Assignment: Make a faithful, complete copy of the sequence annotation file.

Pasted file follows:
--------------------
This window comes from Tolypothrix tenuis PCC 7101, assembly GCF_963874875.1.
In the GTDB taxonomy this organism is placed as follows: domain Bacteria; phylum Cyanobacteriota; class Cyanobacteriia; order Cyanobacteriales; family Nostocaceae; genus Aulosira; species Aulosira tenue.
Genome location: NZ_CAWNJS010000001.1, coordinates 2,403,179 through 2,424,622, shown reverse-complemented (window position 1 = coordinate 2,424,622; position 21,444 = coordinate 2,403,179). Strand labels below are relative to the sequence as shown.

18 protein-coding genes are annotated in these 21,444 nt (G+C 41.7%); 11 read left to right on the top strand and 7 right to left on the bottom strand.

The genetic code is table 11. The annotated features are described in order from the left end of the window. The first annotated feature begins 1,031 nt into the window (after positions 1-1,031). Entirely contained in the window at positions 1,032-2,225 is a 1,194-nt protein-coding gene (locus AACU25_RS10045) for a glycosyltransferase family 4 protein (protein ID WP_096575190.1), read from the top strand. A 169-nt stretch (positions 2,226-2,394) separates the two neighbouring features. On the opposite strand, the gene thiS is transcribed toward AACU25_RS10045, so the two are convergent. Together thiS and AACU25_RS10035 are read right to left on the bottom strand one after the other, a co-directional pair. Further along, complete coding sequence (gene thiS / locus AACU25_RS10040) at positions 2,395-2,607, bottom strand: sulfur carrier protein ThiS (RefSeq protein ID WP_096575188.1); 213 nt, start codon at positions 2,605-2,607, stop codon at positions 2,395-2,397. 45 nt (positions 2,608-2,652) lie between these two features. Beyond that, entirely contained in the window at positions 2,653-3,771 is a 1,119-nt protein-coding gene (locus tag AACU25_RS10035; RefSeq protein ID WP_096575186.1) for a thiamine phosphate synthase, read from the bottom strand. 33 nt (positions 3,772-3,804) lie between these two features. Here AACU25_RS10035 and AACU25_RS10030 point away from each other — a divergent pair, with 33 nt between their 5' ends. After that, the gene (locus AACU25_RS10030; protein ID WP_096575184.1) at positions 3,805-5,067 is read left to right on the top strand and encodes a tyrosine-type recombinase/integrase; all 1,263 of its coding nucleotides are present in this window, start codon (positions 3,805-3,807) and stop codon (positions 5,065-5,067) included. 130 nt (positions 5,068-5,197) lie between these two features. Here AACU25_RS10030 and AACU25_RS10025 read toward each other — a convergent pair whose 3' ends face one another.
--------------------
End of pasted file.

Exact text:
This window comes from Tolypothrix tenuis PCC 7101, assembly GCF_963874875.1.
In the GTDB taxonomy this organism is placed as follows: domain Bacteria; phylum Cyanobacteriota; class Cyanobacteriia; order Cyanobacteriales; family Nostocaceae; genus Aulosira; species Aulosira tenue.
Genome location: NZ_CAWNJS010000001.1, coordinates 2,403,179 through 2,424,622, shown reverse-complemented (window position 1 = coordinate 2,424,622; position 21,444 = coordinate 2,403,179). Strand labels below are relative to the sequence as shown.

18 protein-coding genes are annotated in these 21,444 nt (G+C 41.7%); 11 read left to right on the top strand and 7 right to left on the bottom strand.

The genetic code is table 11. The annotated features are described in order from the left end of the window. The first annotated feature begins 1,031 nt into the window (after positions 1-1,031). Entirely contained in the window at positions 1,032-2,225 is a 1,194-nt protein-coding gene (locus AACU25_RS10045) for a glycosyltransferase family 4 protein (protein ID WP_096575190.1), read from the top strand. A 169-nt stretch (positions 2,226-2,394) separates the two neighbouring features. On the opposite strand, the gene thiS is transcribed toward AACU25_RS10045, so the two are convergent. Together thiS and AACU25_RS10035 are read right to left on the bottom strand one after the other, a co-directional pair. Further along, complete coding sequence (gene thiS / locus AACU25_RS10040) at positions 2,395-2,607, bottom strand: sulfur carrier protein ThiS (RefSeq protein ID WP_096575188.1); 213 nt, start codon at positions 2,605-2,607, stop codon at positions 2,395-2,397. 45 nt (positions 2,608-2,652) lie between these two features. Beyond that, entirely contained in the window at positions 2,653-3,771 is a 1,119-nt protein-coding gene (locus tag AACU25_RS10035; RefSeq protein ID WP_096575186.1) for a thiamine phosphate synthase, read from the bottom strand. 33 nt (positions 3,772-3,804) lie between these two features. Here AACU25_RS10035 and AACU25_RS10030 point away from each other — a divergent pair, with 33 nt between their 5' ends. After that, the gene (locus AACU25_RS10030; protein ID WP_096575184.1) at positions 3,805-5,067 is read left to right on the top strand and encodes a tyrosine-type recombinase/integrase; all 1,263 of its coding nucleotides are present in this window, start codon (positions 3,805-3,807) and stop codon (positions 5,065-5,067) included. 130 nt (positions 5,068-5,197) lie between these two features. Here AACU25_RS10030 and AACU25_RS10025 read toward each other — a convergent pair whose 3' ends face one another.